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Numeric performance in Clojure

This is a Clojure implementation of the computer language shootout benchmark n-body

The benchmark is a number crunching physics simulation, it calculates the motion of a few planets orbiting the sun.

I made two versions:

Timing them on my laptop with the Java program as the baseline, this benchmark says that

  • the Clojure 1.1 version is
    • ~4x slower than Java/C/Scala
    • an order of magnitude quicker than Python/Ruby
  • the Clojure 1.2 version is more than twice as fast, clocking in at
    • ~1.7x (70%) slower than Java
    • Plus it is more readable and ~20% shorter than the 1.1 version.

Clojure 1.2 is not released yet, so any benchmark is preliminary.

Performance observations

  • 1.2 is not quicker running the 1.1 program
  • The entire 1.2 speedup stems from using the new 1.2 constructs definterface and deftype
  • Deftype compiles to low-level Java, and with primitive mutable fields you can get similar performance.
    • The remaining overhead relative to Java comes from method calls.
    • In my implementation each planet is a deftype instance, and the calculation involves updating speed and position for all pairs of planets.
    • Unlike Java, all Clojure mutable fields are private, so I cannot update the values for two planets simultaneously without the overhead of a method call.
  • “Fast Clojure” is non-idiomatic in the sense that it gains speed by using mutable values.
    • Whereas Clojure’s primary model is functional programming where everything is immutable.
    • It even comes with a warning flag in the documentation: Do not use if you don’t know the difference between Java synchronized and volatile :)
  • But the same can be said for the Fast Java implementation from the shootout
    • It gains speed by not using any of the “advanced features” of Java.
    • All classes are final, objects are just primitive fields (i.e. no methods) similar to a C struct, and almost all calculations are done in a single loop.
    • That is, speed in an object oriented language is gained by not using object orientation.

All in all, I’m very happy with the 1.2 numeric performance as of today. I’m also happy with the fact that there are far fewer hoops to jump through to get high-performance numerics than in 1.1.

I think Clojure 1.2 as of today supports the Lisp spirit: Implement quickly and/or prettily to the point where it works, and then optimize only the parts where the performance benefits are big enough to make it worthwhile.

You can’t do that without a profiler, I’m using Java Visual VM
There are some other alternatives here though I haven’t tried them.

Clojure 1.2 “fast numerics”

There is work in progress on faster numerics for 1.2

These changes were not part of this test. My understanding is that this work will probably not increase the speed attainable by optimized code like the 1.2 benchmark code here, but it might speed up the 1.1 version or allow 1.1-level optimizations with less developer effort.

If you are interested in the details, check out


Clojure 1.1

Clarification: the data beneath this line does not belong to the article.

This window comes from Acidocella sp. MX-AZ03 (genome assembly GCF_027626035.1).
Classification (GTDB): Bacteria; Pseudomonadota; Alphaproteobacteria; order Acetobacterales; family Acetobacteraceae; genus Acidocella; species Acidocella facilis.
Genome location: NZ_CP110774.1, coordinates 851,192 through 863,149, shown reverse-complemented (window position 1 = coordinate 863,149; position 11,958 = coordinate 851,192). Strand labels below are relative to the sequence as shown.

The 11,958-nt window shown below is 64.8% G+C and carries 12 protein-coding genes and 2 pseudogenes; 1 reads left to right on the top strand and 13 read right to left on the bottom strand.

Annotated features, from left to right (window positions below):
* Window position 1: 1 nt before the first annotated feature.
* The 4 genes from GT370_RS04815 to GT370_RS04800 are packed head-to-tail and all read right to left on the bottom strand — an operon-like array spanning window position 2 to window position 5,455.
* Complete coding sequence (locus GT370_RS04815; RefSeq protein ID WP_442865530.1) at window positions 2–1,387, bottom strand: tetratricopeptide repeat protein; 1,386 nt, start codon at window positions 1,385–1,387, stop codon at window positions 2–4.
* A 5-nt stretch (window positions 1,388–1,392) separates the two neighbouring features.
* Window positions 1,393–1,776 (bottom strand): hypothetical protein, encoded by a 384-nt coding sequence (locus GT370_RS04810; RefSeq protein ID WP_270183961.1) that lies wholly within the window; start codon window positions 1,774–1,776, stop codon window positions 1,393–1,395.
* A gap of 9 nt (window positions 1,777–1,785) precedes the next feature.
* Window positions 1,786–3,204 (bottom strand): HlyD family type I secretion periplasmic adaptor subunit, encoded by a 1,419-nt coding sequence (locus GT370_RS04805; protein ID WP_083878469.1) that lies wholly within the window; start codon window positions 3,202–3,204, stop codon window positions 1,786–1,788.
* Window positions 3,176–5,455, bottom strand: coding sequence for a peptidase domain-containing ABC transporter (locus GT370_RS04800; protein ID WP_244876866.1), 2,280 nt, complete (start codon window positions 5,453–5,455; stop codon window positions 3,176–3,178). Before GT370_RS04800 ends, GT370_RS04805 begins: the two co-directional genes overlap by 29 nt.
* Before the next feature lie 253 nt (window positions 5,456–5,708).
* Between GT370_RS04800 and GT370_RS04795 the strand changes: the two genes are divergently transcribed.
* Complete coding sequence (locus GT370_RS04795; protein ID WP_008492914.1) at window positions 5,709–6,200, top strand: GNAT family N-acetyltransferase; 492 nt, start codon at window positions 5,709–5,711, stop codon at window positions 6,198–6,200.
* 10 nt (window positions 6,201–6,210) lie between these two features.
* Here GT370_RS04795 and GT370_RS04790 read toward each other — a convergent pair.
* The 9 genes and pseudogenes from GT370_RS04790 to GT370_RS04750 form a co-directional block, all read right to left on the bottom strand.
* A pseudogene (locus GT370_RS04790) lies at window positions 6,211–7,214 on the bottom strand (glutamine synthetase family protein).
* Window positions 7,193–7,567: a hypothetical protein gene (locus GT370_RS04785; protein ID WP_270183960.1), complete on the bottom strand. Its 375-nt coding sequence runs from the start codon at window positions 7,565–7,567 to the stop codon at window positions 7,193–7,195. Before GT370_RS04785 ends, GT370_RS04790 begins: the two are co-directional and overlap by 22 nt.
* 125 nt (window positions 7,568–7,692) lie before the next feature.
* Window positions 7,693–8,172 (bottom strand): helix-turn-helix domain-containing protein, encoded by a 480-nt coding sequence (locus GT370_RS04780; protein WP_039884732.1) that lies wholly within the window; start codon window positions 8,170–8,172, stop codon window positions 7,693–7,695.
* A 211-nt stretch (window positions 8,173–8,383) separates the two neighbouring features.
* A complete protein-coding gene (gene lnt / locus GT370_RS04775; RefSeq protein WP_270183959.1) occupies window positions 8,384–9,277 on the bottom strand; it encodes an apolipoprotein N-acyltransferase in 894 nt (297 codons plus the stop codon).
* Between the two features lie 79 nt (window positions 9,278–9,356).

See the 1.1 call tree profile
(The wiki apparently does not allow me to inline images.)

  • Close to the entire runtime, 99.8% comes from the advance function.
    • Initialization and calculating the energy of the state is trivial in comparison, so there’s no need to optimize those.
  • The intCast(Object) takes 5% of the time.
    • It would be nice to make it go away, but I was not able to do so.
    • I think it’s done internally by the aget function: It converts array indices to int by a cast even when they are numeric literals like ‘0’ and ‘1’, and there is no way to bypass that.
    • I was able to turn intCast(Object) into intCast(int), but the timings actually got worse, so I left it as is.
  • Apart from that, the time is consumed by primitive operations – retrieving and calculating values.
    • This means that there are no obvious optimizations left, we are already as primitive as we can go.
  • Inlining is not always quicker.
    • I tried inlining the advance function into the main function, but timings got worse.
    • I don’t know why, but can always speculate that it relates to cache contention or CPU registers or something like that :) Anyway, it’s beyond the reach of optimization in a JVM language.

Clojure 1.2

See the 1.2 call tree profile

  • Again pretty much the entire runtime is taken by advance
    • No point in optimizing anything else
  • Curious method names like v_PLUS__BANG_ are an artifact of
    • Clojure supports names like v+! while Java doesn’t
    • so these are the rewrite rules to translate the Clojure name to a Java name.
    • At the moment you have to use v_PLUS__BANG_ in Clojure definterface and v+! in deftype, Clojure does automatic rewriting in one case but not in the other.
    • I assume this inconsistency will disappear before 1.2 is released.
  • Obvious improvements would be to
    • get rid of the method call overhead for v_PLUS__BANG_ and p_dt_BANG
    • replace them with primitive operations
    • But this is not easily done as mutable fields are private and cannot be changed from outside an object.
  • Still, this version is >2x faster and ~20% less code than the 1.1 version.
    • On balance, I felt that this was fast enough and not worth cluttering up the code for relatively small further improvements.

JVM version and flags

Timings were done on a MacBook Pro with the OS X default Java JVM using flags “-Xms256M -Xmx256M”, the same settings for both Clojure and Java.

The -server flag made little difference, so I left it out. Specifying a larger-than-default amount of memory does make a difference, ~10% in my case.

[pro ~]$ java -version
java version "1.6.0_20"
Java(TM) SE Runtime Environment (build 1.6.0_20-b02-279-10M3065)
Java HotSpot(TM) 64-Bit Server VM (build 16.3-b01-279, mixed mode)